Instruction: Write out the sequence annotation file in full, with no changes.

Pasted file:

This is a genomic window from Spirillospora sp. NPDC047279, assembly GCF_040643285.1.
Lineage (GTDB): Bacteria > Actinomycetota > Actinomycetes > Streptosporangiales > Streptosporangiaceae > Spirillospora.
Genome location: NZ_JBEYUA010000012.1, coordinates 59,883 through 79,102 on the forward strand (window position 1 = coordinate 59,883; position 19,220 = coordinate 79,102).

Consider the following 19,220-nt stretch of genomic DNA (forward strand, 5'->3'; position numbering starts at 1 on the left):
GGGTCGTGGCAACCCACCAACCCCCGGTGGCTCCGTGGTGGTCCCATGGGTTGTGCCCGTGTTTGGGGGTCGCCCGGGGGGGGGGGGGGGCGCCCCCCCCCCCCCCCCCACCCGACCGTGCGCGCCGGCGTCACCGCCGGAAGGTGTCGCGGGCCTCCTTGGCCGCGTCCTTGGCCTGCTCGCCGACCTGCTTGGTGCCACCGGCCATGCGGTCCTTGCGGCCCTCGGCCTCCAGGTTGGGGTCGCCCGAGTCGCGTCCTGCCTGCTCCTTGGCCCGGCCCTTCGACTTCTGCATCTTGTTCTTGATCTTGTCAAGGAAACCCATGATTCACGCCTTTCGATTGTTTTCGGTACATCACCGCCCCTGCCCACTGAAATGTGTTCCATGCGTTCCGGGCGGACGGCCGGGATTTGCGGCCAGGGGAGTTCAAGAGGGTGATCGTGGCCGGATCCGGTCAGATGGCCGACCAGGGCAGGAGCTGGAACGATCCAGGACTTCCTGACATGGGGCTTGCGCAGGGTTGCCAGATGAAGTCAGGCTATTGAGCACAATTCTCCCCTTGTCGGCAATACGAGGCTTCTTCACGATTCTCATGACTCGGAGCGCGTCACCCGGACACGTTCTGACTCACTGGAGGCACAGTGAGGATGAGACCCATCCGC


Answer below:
This is a genomic window from Spirillospora sp. NPDC047279, assembly GCF_040643285.1.
Lineage (GTDB): Bacteria > Actinomycetota > Actinomycetes > Streptosporangiales > Streptosporangiaceae > Spirillospora.
Genome location: NZ_JBEYUA010000012.1, coordinates 59,883 through 79,102 on the forward strand (window position 1 = coordinate 59,883; position 19,220 = coordinate 79,102).

Consider the following 19,220-nt stretch of genomic DNA (forward strand, 5'->3'; position numbering starts at 1 on the left):
GGGTCGTGGCAACCCACCAACCCCCGGTGGCTCCGTGGTGGTCCCATGGGTTGTGCCCGTGTTTGGGGGTCGCCCGGGGGGGGGGGGGGGCGCCCCCCCCCCCCCCCCCACCCGACCGTGCGCGCCGGCGTCACCGCCGGAAGGTGTCGCGGGCCTCCTTGGCCGCGTCCTTGGCCTGCTCGCCGACCTGCTTGGTGCCACCGGCCATGCGGTCCTTGCGGCCCTCGGCCTCCAGGTTGGGGTCGCCCGAGTCGCGTCCTGCCTGCTCCTTGGCCCGGCCCTTCGACTTCTGCATCTTGTTCTTGATCTTGTCAAGGAAACCCATGATTCACGCCTTTCGATTGTTTTCGGTACATCACCGCCCCTGCCCACTGAAATGTGTTCCATGCGTTCCGGGCGGACGGCCGGGATTTGCGGCCAGGGGAGTTCAAGAGGGTGATCGTGGCCGGATCCGGTCAGATGGCCGACCAGGGCAGGAGCTGGAACGATCCAGGACTTCCTGACATGGGGCTTGCGCAGGGTTGCCAGATGAAGTCAGGCTATTGAGCACAATTCTCCCCTTGTCGGCAATACGAGGCTTCTTCACGATTCTCATGACTCGGAGCGCGTCACCCGGACACGTTCTGACTCACTGGAGGCACAGTGAGGATGAGACCCATCCGC